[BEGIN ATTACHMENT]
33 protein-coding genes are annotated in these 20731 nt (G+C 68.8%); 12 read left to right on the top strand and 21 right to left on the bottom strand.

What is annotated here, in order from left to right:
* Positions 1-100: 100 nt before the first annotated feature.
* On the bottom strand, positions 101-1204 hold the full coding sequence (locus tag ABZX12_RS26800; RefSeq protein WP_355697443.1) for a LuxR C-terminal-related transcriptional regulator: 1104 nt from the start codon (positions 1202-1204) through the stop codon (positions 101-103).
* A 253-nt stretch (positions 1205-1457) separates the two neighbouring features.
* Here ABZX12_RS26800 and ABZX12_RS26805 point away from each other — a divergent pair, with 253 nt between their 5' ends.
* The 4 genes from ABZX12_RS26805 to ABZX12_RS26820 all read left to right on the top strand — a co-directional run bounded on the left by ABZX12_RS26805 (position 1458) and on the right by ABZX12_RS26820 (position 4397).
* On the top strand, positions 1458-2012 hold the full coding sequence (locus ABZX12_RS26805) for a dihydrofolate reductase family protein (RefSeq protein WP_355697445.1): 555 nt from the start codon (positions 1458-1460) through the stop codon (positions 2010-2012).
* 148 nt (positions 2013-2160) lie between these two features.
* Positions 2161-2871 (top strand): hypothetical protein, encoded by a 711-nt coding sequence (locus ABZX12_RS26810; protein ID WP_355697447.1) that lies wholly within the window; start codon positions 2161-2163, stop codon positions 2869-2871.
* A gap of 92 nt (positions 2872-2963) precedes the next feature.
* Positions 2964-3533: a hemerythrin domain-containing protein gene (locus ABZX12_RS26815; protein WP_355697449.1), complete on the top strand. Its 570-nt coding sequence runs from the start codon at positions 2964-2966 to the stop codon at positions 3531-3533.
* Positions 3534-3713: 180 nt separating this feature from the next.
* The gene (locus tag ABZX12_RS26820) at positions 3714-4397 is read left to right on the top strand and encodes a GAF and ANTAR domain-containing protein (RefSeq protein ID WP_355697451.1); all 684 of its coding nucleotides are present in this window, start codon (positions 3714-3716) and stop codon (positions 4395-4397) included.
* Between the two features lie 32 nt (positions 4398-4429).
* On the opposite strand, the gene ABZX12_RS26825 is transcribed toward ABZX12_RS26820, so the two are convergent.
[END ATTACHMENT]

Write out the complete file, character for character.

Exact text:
33 protein-coding genes are annotated in these 20731 nt (G+C 68.8%); 12 read left to right on the top strand and 21 right to left on the bottom strand.

What is annotated here, in order from left to right:
* Positions 1-100: 100 nt before the first annotated feature.
* On the bottom strand, positions 101-1204 hold the full coding sequence (locus tag ABZX12_RS26800; RefSeq protein WP_355697443.1) for a LuxR C-terminal-related transcriptional regulator: 1104 nt from the start codon (positions 1202-1204) through the stop codon (positions 101-103).
* A 253-nt stretch (positions 1205-1457) separates the two neighbouring features.
* Here ABZX12_RS26800 and ABZX12_RS26805 point away from each other — a divergent pair, with 253 nt between their 5' ends.
* The 4 genes from ABZX12_RS26805 to ABZX12_RS26820 all read left to right on the top strand — a co-directional run bounded on the left by ABZX12_RS26805 (position 1458) and on the right by ABZX12_RS26820 (position 4397).
* On the top strand, positions 1458-2012 hold the full coding sequence (locus ABZX12_RS26805) for a dihydrofolate reductase family protein (RefSeq protein WP_355697445.1): 555 nt from the start codon (positions 1458-1460) through the stop codon (positions 2010-2012).
* 148 nt (positions 2013-2160) lie between these two features.
* Positions 2161-2871 (top strand): hypothetical protein, encoded by a 711-nt coding sequence (locus ABZX12_RS26810; protein ID WP_355697447.1) that lies wholly within the window; start codon positions 2161-2163, stop codon positions 2869-2871.
* A gap of 92 nt (positions 2872-2963) precedes the next feature.
* Positions 2964-3533: a hemerythrin domain-containing protein gene (locus ABZX12_RS26815; protein WP_355697449.1), complete on the top strand. Its 570-nt coding sequence runs from the start codon at positions 2964-2966 to the stop codon at positions 3531-3533.
* Positions 3534-3713: 180 nt separating this feature from the next.
* The gene (locus tag ABZX12_RS26820) at positions 3714-4397 is read left to right on the top strand and encodes a GAF and ANTAR domain-containing protein (RefSeq protein ID WP_355697451.1); all 684 of its coding nucleotides are present in this window, start codon (positions 3714-3716) and stop codon (positions 4395-4397) included.
* Between the two features lie 32 nt (positions 4398-4429).
* On the opposite strand, the gene ABZX12_RS26825 is transcribed toward ABZX12_RS26820, so the two are convergent.